What needs to be done to address staffing shortages in health and social care?

Our new article in the British Journal of General Practice discusses the importance England’s NHS having an effective workforce strategy. Staffing shortages in health and social care are limiting the delivery of services. Interventions to improve the recruitment and retention of staff, along with also improving staff wellbeing, are essential.

Health and social care organisations must invest in understanding what works to recruit and retain staff, and, in the case of general practice, in patient- facing roles. NHS Employers suggests target areas for focus for employing organisations, such as encouraging flexibility and supporting new starters; however, there is a lack of evidence on what is proven to keep people in post, recently highlighted by the Royal College of Anaesthetists concerned about staffing levels within their own specialty.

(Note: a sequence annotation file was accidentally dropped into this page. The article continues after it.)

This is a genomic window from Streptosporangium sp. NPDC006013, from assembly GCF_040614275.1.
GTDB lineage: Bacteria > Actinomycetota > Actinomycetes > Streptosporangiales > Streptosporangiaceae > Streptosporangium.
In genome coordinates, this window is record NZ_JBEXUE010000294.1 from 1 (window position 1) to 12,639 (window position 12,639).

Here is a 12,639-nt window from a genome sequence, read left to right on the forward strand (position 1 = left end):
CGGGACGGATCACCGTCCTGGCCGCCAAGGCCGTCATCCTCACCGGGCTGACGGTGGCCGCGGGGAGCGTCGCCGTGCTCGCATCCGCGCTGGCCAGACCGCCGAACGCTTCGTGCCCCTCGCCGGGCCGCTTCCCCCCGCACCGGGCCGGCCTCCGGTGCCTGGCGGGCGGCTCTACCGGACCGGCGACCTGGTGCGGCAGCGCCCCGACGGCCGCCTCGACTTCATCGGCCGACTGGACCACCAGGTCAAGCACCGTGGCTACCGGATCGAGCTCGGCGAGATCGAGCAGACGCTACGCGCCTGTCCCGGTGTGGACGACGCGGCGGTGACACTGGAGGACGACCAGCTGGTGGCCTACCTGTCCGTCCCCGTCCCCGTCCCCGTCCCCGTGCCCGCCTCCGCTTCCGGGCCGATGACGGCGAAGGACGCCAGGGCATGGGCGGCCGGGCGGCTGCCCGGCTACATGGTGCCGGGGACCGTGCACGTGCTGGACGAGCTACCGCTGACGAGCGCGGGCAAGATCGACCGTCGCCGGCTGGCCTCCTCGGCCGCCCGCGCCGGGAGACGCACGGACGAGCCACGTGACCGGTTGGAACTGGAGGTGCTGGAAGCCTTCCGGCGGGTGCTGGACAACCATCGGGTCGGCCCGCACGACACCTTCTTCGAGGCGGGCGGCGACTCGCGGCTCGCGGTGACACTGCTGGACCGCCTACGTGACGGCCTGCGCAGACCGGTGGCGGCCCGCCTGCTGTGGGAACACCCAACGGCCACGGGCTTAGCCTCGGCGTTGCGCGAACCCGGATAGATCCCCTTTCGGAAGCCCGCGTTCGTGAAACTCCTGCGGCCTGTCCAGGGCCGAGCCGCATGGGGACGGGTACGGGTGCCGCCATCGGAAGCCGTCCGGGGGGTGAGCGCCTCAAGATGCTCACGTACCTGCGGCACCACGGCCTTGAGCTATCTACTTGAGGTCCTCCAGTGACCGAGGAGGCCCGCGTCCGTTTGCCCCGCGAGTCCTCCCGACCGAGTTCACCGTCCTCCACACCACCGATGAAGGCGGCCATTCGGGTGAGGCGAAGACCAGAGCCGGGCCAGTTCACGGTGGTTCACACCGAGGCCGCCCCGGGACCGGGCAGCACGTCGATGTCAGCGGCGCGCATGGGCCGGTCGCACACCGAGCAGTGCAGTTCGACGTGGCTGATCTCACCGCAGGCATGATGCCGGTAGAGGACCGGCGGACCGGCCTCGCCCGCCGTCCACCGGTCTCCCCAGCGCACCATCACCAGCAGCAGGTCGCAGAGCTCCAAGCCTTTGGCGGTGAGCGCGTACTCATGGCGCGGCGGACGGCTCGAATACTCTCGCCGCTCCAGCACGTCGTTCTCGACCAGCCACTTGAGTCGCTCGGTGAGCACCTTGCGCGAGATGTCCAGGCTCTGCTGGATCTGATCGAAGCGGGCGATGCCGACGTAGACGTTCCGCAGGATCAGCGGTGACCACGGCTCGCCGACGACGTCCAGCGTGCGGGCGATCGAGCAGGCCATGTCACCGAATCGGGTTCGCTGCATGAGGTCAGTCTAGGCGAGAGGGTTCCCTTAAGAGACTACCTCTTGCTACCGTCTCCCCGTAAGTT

Financial incentives including pay, taxation, and pensions must be optimised but do not exonerate the need to optimise working conditions. Outcomes of health, wellbeing, and support initiatives such as patient safety, staff turnover, sickness absence, and financial impact should be analysed and shared across organisations. Local and national retention programmes should involve staff, patients, and occupational health. Looking after the workforce in all health and social care settings will improve productivity and staff retention as well as providing safer care for patients.